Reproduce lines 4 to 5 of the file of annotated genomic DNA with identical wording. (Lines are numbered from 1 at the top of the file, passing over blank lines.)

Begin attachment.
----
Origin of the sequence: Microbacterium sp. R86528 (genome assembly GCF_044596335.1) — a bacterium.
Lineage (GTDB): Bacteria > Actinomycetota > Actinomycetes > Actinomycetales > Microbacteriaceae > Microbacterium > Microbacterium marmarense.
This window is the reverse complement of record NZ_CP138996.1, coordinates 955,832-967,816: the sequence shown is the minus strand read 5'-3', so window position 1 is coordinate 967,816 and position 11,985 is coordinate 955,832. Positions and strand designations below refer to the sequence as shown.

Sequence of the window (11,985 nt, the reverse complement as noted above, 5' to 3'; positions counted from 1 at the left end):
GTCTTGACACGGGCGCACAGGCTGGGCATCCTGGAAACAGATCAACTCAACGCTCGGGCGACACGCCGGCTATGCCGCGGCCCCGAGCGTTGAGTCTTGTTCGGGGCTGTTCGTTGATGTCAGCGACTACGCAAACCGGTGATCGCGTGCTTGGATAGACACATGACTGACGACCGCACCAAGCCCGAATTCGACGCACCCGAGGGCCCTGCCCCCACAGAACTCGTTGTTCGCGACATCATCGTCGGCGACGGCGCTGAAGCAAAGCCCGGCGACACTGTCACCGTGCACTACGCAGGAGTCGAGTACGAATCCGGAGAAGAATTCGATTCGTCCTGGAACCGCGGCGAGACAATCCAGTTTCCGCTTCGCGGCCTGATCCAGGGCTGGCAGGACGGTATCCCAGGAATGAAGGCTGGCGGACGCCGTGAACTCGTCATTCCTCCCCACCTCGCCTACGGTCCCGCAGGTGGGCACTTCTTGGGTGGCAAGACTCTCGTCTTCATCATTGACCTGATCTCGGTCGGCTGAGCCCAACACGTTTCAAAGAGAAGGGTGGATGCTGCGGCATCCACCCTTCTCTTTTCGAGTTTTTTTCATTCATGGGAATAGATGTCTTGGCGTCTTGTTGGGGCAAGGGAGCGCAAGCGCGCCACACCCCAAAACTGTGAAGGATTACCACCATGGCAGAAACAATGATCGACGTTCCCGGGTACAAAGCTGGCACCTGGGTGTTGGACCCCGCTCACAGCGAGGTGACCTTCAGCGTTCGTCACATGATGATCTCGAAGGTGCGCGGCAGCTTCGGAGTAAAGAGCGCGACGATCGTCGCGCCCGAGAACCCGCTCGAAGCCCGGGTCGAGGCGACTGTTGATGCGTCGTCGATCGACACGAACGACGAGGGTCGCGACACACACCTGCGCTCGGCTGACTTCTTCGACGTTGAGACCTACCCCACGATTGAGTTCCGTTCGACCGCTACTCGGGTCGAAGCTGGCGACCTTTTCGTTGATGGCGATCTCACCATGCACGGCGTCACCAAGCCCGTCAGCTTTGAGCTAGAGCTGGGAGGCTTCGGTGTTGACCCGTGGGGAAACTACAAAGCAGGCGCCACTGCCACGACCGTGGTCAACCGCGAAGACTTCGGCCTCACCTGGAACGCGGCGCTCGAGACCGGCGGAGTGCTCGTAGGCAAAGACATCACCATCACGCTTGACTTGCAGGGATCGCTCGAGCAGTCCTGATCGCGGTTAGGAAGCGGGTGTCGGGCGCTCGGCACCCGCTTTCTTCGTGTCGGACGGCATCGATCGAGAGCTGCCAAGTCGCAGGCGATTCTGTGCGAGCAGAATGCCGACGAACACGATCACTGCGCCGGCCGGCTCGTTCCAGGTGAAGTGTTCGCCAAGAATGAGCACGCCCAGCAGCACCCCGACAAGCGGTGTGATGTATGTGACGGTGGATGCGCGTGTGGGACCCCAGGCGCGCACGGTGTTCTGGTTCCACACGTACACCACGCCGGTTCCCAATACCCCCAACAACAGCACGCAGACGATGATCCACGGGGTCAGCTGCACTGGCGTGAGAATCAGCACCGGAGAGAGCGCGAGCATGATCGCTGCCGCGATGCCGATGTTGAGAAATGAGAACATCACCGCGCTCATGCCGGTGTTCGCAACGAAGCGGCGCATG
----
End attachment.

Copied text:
Sequence of the window (11,985 nt, the reverse complement as noted above, 5' to 3'; positions counted from 1 at the left end):
GTCTTGACACGGGCGCACAGGCTGGGCATCCTGGAAACAGATCAACTCAACGCTCGGGCGACACGCCGGCTATGCCGCGGCCCCGAGCGTTGAGTCTTGTTCGGGGCTGTTCGTTGATGTCAGCGACTACGCAAACCGGTGATCGCGTGCTTGGATAGACACATGACTGACGACCGCACCAAGCCCGAATTCGACGCACCCGAGGGCCCTGCCCCCACAGAACTCGTTGTTCGCGACATCATCGTCGGCGACGGCGCTGAAGCAAAGCCCGGCGACACTGTCACCGTGCACTACGCAGGAGTCGAGTACGAATCCGGAGAAGAATTCGATTCGTCCTGGAACCGCGGCGAGACAATCCAGTTTCCGCTTCGCGGCCTGATCCAGGGCTGGCAGGACGGTATCCCAGGAATGAAGGCTGGCGGACGCCGTGAACTCGTCATTCCTCCCCACCTCGCCTACGGTCCCGCAGGTGGGCACTTCTTGGGTGGCAAGACTCTCGTCTTCATCATTGACCTGATCTCGGTCGGCTGAGCCCAACACGTTTCAAAGAGAAGGGTGGATGCTGCGGCATCCACCCTTCTCTTTTCGAGTTTTTTTCATTCATGGGAATAGATGTCTTGGCGTCTTGTTGGGGCAAGGGAGCGCAAGCGCGCCACACCCCAAAACTGTGAAGGATTACCACCATGGCAGAAACAATGATCGACGTTCCCGGGTACAAAGCTGGCACCTGGGTGTTGGACCCCGCTCACAGCGAGGTGACCTTCAGCGTTCGTCACATGATGATCTCGAAGGTGCGCGGCAGCTTCGGAGTAAAGAGCGCGACGATCGTCGCGCCCGAGAACCCGCTCGAAGCCCGGGTCGAGGCGACTGTTGATGCGTCGTCGATCGACACGAACGACGAGGGTCGCGACACACACCTGCGCTCGGCTGACTTCTTCGACGTTGAGACCTACCCCACGATTGAGTTCCGTTCGACCGCTACTCGGGTCGAAGCTGGCGACCTTTTCGTTGATGGCGATCTCACCATGCACGGCGTCACCAAGCCCGTCAGCTTTGAGCTAGAGCTGGGAGGCTTCGGTGTTGACCCGTGGGGAAACTACAAAGCAGGCGCCACTGCCACGACCGTGGTCAACCGCGAAGACTTCGGCCTCACCTGGAACGCGGCGCTCGAGACCGGCGGAGTGCTCGTAGGCAAAGACATCACCATCACGCTTGACTTGCAGGGATCGCTCGAGCAGTCCTGATCGCGGTTAGGAAGCGGGTGTCGGGCGCTCGGCACCCGCTTTCTTCGTGTCGGACGGCATCGATCGAGAGCTGCCAAGTCGCAGGCGATTCTGTGCGAGCAGAATGCCGACGAACACGATCACTGCGCCGGCCGGCTCGTTCCAGGTGAAGTGTTCGCCAAGAATGAGCACGCCCAGCAGCACCCCGACAAGCGGTGTGATGTATGTGACGGTGGATGCGCGTGTGGGACCCCAGGCGCGCACGGTGTTCTGGTTCCACACGTACACCACGCCGGTTCCCAATACCCCCAACAACAGCACGCAGACGATGATCCACGGGGTCAGCTGCACTGGCGTGAGAATCAGCACCGGAGAGAGCGCGAGCATGATCGCTGCCGCGATGCCGATGTTGAGAAATGAGAACATCACCGCGCTCATGCCGGTGTTCGCAACGAAGCGGCGCATG